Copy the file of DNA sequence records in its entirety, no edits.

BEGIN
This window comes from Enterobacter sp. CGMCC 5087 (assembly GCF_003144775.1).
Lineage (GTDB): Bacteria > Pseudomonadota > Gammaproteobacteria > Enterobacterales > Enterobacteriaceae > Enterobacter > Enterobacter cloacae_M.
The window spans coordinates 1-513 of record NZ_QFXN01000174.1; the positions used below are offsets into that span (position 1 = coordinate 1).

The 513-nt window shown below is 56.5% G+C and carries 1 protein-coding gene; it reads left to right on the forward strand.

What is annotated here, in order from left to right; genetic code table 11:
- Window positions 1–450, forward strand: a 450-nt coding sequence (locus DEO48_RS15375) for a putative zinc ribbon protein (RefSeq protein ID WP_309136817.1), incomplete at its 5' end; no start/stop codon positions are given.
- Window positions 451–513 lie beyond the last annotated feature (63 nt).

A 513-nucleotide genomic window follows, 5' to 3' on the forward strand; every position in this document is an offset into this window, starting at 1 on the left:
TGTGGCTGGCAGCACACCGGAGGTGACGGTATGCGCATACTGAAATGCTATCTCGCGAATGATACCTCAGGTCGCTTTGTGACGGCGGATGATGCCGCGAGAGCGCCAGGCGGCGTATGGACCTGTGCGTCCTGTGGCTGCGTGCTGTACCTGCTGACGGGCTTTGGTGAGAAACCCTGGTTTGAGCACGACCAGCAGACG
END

This window comes from Enterobacter sp. CGMCC 5087 (assembly GCF_003144775.1).
Lineage (GTDB): Bacteria > Pseudomonadota > Gammaproteobacteria > Enterobacterales > Enterobacteriaceae > Enterobacter > Enterobacter cloacae_M.
The window spans coordinates 1-513 of record NZ_QFXN01000174.1; the positions used below are offsets into that span (position 1 = coordinate 1).

The 513-nt window shown below is 56.5% G+C and carries 1 protein-coding gene; it reads left to right on the forward strand.

What is annotated here, in order from left to right; genetic code table 11:
- Window positions 1–450, forward strand: a 450-nt coding sequence (locus DEO48_RS15375) for a putative zinc ribbon protein (RefSeq protein ID WP_309136817.1), incomplete at its 5' end; no start/stop codon positions are given.
- Window positions 451–513 lie beyond the last annotated feature (63 nt).

A 513-nucleotide genomic window follows, 5' to 3' on the forward strand; every position in this document is an offset into this window, starting at 1 on the left:
TGTGGCTGGCAGCACACCGGAGGTGACGGTATGCGCATACTGAAATGCTATCTCGCGAATGATACCTCAGGTCGCTTTGTGACGGCGGATGATGCCGCGAGAGCGCCAGGCGGCGTATGGACCTGTGCGTCCTGTGGCTGCGTGCTGTACCTGCTGACGGGCTTTGGTGAGAAACCCTGGTTTGAGCACGACCAGCAGACG